be supportive, feel excitement, find ways to nuture the coming change
The choice is, in the end, about fighting or allowing.
The choice is, in the end, about fighting or allowing.
In my last post, Beware listening through stories, I describe two ways people showed up for me while I was going through a tough time. Simply put: they listened through their stories and grief and were unable to support me, or they put their stories aside and listened and encouraged me in my own story. The former was about fighting threats to their view of the world; the latter was about creating the conditions to help me find my way. (Both are reasonable responses, yet as the receiver, only the latter feels like love and care.)
At Donald Trump’s inauguration in January there was great talk of a wall. At that same time, I was making my own wall to protect myself in a difficult time. I needed to figure out what my boundaries were. Here’s what it looked like in my journal:
I came to the realization that I am not going to stop doing what I need to do to be me, to grow into who I am growing into. On my side of the wall, at the end of a 21 year marriage, it meant looking after myself in a whole new way. (I know, this begs description and this will come.) What it meant was self-empowerment.
I am not going to stop doing what I need to be doing to be me, to grow into who I am growing into.
On the other side of the wall was upset. What came my way was advice, fury, sadness, directions, and explanations — and a need for explanation. I imagine what was brewing for many behind the scenes: confusion, envy, anger and grief. When I am low, however, support does not come in theirreactions to my reality, despite their best intentions. Others’ advice, fury, sadness, directions and need for me to explain what happened are about them and their journey, not me and mine. Hence: a wall.
Others’ advice, fury, sadness, directions and need for me to explain what happened are about them and their journey, not me and mine. Hence: a wall.
Travel through the wall is two-way. When fragile, I stay on my side and raise the ramparts for those stuck in their story and their projections, unable to support me when I need it. Those able to walk alongside me, to care for me and my story, come through. This is moment by moment boundary setting to ensure that when I feel fragile, my needs come first.
When I feel strong enough I travel through the wall into other people’s stories, to walk alongside them without my story. To support them in their own awareness and self empowerment. I do this when the following conditions are in place:
I am open, able to release my story
The other is self-aware, knows that their story is their story
The other is open to exploring the tension they experience in their story, what is going on for them
There is love, care and safety for us
I realize now that what I have made for myself is perhaps more of a cocoon of sorts, than a wall. It’s a safe place where I become more me, to prepare to be more me out in the world. Inside the cocoon I am not necessarily alone; there are people who join me and support me in my journey. Those that are able to travel with me join me. I leave the cocoon more frequently now, I go back and forth, stronger and more able to leave the parts of my story behind – not forgotten – to join others in their journey.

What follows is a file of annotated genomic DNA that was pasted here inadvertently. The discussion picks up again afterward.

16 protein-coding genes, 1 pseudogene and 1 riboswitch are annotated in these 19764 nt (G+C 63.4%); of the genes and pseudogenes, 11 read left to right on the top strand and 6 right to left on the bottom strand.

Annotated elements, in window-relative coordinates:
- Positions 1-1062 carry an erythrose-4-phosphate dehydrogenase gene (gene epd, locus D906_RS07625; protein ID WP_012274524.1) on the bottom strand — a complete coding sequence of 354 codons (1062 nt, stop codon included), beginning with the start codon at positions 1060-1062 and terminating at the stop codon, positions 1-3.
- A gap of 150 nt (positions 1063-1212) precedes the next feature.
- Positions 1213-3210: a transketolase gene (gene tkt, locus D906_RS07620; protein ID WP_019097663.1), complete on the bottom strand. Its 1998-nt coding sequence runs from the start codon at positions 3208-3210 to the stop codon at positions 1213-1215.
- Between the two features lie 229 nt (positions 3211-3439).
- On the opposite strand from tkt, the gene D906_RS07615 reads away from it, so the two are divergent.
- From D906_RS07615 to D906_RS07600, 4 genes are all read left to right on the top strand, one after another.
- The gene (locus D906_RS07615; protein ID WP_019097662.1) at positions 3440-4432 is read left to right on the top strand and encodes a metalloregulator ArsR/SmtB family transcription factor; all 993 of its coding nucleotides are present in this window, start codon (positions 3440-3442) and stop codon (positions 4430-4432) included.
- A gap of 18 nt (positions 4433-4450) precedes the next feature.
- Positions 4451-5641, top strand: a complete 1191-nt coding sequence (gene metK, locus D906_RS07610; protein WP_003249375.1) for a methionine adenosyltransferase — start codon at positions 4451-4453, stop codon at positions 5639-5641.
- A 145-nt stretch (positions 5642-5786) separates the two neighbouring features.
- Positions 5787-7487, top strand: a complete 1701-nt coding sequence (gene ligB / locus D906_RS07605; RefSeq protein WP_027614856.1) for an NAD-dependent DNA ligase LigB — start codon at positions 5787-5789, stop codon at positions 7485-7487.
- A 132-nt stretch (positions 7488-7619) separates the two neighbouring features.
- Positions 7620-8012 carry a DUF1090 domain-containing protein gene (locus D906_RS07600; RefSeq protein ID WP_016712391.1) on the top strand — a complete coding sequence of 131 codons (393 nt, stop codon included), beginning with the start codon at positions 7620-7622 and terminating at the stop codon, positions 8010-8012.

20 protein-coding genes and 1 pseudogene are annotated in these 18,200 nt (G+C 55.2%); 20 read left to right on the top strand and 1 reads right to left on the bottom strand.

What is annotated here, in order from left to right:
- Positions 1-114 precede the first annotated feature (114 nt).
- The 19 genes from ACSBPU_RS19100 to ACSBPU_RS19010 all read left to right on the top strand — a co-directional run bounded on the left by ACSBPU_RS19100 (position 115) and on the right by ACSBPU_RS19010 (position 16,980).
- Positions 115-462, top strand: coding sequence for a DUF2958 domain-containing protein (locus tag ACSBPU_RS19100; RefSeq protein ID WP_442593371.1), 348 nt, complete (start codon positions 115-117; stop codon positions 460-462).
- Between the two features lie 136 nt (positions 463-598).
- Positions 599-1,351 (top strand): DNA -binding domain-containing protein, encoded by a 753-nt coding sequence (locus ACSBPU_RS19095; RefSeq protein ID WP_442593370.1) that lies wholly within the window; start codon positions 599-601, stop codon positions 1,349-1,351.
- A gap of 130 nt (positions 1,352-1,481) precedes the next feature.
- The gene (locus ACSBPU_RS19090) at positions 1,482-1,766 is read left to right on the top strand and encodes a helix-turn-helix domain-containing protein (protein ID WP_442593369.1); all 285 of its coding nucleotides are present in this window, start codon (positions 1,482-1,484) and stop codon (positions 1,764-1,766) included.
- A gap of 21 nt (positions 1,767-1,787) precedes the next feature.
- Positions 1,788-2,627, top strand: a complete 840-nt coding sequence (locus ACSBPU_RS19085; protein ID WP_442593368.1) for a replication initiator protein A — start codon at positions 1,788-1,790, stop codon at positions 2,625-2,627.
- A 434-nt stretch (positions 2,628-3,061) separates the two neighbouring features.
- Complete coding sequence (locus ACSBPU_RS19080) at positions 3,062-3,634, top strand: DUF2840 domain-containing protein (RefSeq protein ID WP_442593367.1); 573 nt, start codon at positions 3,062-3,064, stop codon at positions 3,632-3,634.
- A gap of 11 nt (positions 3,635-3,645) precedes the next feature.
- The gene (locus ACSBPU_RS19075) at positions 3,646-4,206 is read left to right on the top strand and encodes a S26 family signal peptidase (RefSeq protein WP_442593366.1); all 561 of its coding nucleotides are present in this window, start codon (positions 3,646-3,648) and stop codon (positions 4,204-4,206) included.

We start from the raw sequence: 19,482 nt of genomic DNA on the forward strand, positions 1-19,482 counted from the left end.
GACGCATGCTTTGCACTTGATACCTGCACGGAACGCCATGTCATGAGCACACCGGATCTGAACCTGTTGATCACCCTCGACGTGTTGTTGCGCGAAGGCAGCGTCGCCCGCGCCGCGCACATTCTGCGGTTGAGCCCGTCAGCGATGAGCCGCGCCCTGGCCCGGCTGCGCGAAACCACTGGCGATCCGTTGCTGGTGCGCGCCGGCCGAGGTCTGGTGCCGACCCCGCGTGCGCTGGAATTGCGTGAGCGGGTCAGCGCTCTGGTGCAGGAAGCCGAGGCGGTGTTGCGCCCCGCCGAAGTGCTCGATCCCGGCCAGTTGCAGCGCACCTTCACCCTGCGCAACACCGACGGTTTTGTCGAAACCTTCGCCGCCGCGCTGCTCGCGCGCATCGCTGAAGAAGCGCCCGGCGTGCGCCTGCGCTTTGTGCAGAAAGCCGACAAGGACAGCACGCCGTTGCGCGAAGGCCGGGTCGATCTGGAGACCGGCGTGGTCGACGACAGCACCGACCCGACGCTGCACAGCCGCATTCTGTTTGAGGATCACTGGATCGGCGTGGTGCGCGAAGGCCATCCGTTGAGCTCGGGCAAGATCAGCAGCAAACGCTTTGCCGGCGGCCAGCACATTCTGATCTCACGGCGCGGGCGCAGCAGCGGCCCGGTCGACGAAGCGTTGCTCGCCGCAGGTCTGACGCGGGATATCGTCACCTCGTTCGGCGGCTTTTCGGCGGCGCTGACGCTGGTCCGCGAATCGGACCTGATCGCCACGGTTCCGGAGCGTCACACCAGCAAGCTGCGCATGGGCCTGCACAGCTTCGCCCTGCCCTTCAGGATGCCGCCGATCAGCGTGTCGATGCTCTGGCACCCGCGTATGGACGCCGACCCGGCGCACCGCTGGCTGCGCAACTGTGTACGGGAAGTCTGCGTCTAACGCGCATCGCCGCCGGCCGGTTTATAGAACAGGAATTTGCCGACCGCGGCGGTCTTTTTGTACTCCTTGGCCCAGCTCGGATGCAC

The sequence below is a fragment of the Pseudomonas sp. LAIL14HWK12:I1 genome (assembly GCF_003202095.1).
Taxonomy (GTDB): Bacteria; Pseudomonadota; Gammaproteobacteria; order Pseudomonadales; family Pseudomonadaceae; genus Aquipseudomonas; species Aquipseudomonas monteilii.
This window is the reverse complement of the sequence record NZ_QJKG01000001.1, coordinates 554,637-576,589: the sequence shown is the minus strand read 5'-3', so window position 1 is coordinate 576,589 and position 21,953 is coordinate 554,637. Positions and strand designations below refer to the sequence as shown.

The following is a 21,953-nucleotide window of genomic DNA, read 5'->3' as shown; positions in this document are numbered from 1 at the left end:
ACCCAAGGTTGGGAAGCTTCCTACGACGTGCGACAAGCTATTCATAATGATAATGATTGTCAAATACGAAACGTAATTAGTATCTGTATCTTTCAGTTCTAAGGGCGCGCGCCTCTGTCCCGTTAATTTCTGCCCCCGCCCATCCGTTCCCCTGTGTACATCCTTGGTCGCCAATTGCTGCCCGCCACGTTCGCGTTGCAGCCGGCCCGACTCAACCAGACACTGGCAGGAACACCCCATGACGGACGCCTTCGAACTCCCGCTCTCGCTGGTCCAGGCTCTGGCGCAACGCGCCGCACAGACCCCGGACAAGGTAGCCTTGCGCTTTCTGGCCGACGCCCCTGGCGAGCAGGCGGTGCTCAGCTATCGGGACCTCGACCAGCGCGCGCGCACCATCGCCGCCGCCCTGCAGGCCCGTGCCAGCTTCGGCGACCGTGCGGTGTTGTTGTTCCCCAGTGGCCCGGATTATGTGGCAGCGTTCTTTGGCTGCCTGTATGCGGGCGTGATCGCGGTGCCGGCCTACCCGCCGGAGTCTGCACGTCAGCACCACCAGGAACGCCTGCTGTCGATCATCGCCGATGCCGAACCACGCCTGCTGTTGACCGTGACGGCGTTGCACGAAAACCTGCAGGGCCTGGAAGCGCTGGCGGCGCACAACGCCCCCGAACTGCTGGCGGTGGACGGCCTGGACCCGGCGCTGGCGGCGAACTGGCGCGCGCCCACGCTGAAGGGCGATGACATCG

It seems the cocoon is not a one-time place and time for transformation, but one I can carry with me and make for myself whenever I need it. It is the boundaries I set for myself and the interactions I have with people, and the discernment about when I am able to be with them in their story out in the world and my expectations of people I invite into my cocoon, my side of the wall. I imagined the wall as permeable and so too is the cocoon. In addition, the cocoon is not a one-time event; I conjure it when I need it because change is not a one-time event. (I like my friend Michael’s take on change: think of it not as a noun, but as a verb.)
We all have the same choice, whether the change comes from within or without: resist our transformation or allow it.
Self-empowerment is threatening to our sense of self and others’ sense of self. People will go to great lengths to keep us we were, and we will go to great lengths to keep them as they were. We all have the same choice, whether the coming change comes from within or without: resist our transformation or allow it.
As you become more you, what boundaries do you put in place to support your own empowerment?
On February 3, 2017 my former partner and I shared parallel messages to let friends know what was happening in our personal lives:
This message let a wider circle of friends know what was happening in our internal worlds, but for most of my interactions with people, for months, when asked “how are you?” my answer was “good.” Sometimes I’d be more honest and say, “You know, I’m ok today. I have some stuff going on and I’m not at my best.” But the majority of time, the most people knew was that I was “good”, or “fine”. Just like them, I suspect, I gave the answer we all hope to hear, that all is well.
Here’s what I have learned: there is no way any of us can possibly know what is going on for someone else by looking at them, or even briefly talking to them. It is irresponsible to think that we can.
There is no way any of us can possibly know what is going on for someone else by looking at them.
As I hunkered down to make sure I kept it together during a significant time of transition in my life, and made my way through the world, I realized that no one else knows what is going on for me. A handful of people got close and gave me the gift of love and support, but when I went out to get groceries or went to work, I did not have a sign on me telling others what was happening. Even if I did have that sign — 21 year marriage just ended — they would still have no idea what it meant for me. All they have is their story.